Which of these doctors deserves to be reimbursed better? How can you justify giving them the same salary? Currently Doctor A will do better since more patients will want to go to him, plus he has increased availability and sees more patients. This is where market forces work in medicine. Putting Doctor A and Doctor B on the same salary rewards the bad doctor and punishes the good doctor. The end result is Doctor A will become more like Doctor B since you have removed his incentive not to be.

  • jwest

    Yglesias shows a poor understanding of capitalism and the free market system. Fee for service would be the most efficient system of healthcare services if it was a true fee for service transaction – with the doctor charging the patient for services rendered – with no middleman.

    Under the real market based system, the customer makes the choices, determines the level of quality and quantity, seeks out competitive prices and has the incentive to do everything possible to save money.

    This type of healthcare system was proposed by the Bush administration under HSAs (health savings accounts) and created controversy because the Democrats refused to even come to the table if this was an option. Liberals realized that if the public ever was empowered by having the ability to make their own decisions on healthcare, Democrats would lose the issue forever.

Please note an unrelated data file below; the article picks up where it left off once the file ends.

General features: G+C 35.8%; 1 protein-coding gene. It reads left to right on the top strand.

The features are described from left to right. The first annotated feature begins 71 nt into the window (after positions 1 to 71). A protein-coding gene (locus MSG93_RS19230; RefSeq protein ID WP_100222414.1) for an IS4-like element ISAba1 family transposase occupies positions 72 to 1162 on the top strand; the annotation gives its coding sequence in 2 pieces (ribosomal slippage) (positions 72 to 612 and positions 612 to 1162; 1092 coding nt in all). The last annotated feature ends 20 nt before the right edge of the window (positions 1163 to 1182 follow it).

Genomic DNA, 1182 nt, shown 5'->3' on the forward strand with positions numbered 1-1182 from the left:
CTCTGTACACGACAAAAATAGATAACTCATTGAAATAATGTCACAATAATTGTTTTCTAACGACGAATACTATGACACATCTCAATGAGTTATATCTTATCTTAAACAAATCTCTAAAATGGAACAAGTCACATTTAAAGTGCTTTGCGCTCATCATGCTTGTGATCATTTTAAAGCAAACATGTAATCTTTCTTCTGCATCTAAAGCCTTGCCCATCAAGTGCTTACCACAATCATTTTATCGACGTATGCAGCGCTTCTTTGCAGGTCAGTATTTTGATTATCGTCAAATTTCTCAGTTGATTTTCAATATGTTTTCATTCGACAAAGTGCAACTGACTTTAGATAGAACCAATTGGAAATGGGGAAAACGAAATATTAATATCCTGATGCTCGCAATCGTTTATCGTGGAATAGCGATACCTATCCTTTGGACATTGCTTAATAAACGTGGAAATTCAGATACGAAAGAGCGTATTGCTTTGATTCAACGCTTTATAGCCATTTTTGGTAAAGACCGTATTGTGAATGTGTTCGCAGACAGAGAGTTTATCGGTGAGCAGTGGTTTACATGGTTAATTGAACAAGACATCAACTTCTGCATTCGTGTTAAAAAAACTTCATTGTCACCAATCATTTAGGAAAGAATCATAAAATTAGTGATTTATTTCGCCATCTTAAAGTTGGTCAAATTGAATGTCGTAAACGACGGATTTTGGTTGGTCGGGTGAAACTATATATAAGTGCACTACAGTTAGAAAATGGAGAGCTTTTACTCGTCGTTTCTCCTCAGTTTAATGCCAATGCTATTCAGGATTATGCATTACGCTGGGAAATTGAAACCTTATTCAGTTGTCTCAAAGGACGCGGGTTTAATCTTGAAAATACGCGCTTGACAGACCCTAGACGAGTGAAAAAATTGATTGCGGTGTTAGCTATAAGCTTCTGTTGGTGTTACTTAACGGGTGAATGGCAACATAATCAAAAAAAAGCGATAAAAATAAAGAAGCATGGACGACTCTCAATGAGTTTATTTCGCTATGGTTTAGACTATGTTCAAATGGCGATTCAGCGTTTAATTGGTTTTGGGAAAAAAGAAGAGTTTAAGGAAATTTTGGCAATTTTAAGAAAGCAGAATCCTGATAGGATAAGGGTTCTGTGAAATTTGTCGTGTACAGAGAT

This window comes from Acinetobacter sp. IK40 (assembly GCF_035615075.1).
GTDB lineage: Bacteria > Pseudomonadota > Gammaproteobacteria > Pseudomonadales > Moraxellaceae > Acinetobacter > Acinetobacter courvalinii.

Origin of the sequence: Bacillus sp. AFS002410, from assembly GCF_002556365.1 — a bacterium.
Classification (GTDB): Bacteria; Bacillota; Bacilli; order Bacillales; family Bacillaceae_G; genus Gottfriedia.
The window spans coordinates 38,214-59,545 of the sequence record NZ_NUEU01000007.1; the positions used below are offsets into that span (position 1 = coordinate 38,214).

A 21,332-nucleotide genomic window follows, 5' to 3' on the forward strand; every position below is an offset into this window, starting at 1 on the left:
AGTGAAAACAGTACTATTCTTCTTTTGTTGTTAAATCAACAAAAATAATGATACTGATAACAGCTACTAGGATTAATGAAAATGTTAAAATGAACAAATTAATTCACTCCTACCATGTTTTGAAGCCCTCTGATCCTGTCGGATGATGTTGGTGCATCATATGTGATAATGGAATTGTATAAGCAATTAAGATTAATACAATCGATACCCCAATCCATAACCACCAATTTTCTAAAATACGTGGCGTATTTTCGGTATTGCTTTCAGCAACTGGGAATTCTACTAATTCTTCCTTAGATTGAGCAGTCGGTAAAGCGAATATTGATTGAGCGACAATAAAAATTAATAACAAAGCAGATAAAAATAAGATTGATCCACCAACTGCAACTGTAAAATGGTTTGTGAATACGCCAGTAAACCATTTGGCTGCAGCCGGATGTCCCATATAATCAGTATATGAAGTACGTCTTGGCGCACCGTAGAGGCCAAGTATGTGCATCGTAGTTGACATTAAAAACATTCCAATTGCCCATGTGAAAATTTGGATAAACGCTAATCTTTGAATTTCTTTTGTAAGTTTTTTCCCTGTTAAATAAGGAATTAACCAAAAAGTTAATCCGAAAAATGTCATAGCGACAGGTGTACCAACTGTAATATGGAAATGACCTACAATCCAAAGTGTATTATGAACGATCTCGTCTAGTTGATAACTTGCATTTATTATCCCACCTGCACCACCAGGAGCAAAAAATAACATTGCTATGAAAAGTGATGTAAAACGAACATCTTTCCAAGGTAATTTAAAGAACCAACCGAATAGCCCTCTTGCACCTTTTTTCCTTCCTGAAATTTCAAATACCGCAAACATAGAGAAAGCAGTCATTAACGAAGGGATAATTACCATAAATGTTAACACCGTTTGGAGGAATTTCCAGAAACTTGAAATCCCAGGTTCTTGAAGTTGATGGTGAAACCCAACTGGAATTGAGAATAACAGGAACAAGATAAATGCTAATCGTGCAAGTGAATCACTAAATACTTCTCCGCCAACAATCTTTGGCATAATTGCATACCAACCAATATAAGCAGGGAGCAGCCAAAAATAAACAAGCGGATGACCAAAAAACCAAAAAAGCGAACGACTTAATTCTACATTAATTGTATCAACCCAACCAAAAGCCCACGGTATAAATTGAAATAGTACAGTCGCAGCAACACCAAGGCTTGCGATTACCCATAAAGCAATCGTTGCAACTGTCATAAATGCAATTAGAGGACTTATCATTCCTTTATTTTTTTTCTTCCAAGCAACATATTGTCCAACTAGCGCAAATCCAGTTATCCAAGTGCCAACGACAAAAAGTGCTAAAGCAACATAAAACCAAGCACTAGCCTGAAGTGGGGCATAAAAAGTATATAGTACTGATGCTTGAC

• Ricorun

    It seems to me that another fitting analogy is the energy industry. In many places utilities are still paid on the basis of how much energy they provide, not so much on how efficiently they provide it. CA was the first state to recognize the problem with the “fees for services” business model and endeavored to change it. These days utilities are reimbursed on the basis of how many consumers they service, not on the amount of energy consumed per consumer. Thus, the incentive now is to provide energy more efficiently. As a result it is not uncommon for utilities partner with manufacturers of energy-efficient devices (light bulbs, appliances, windows, building materials etc.), offering discounts on the latter so as to reduce the amount of energy they have to supply per capita.

    The efficiency model has proven very effective, and as a result has been adopted by more and more other localities. And, as Leonhardt indicated (in the article Yglesias mentioned in his article), there are also examples in the health care industry who employ a variation of the efficiency model to great effect — places like Mayo Clinic and Cleveland Clinic. My understanding is that the VA health care system has worked hard to transition to a similar model. And it was working very well until the wars in Iraq and Afghanistan dramatically increased their patient load. Unfortunately, their funding didn’t increase proportionately, so now the VA system has again come under fire.

    Anyway, these revelations have changed the way I think about the health care problem. It seems to me that unless the business model is modified no other reform — including a public option — is likely to work.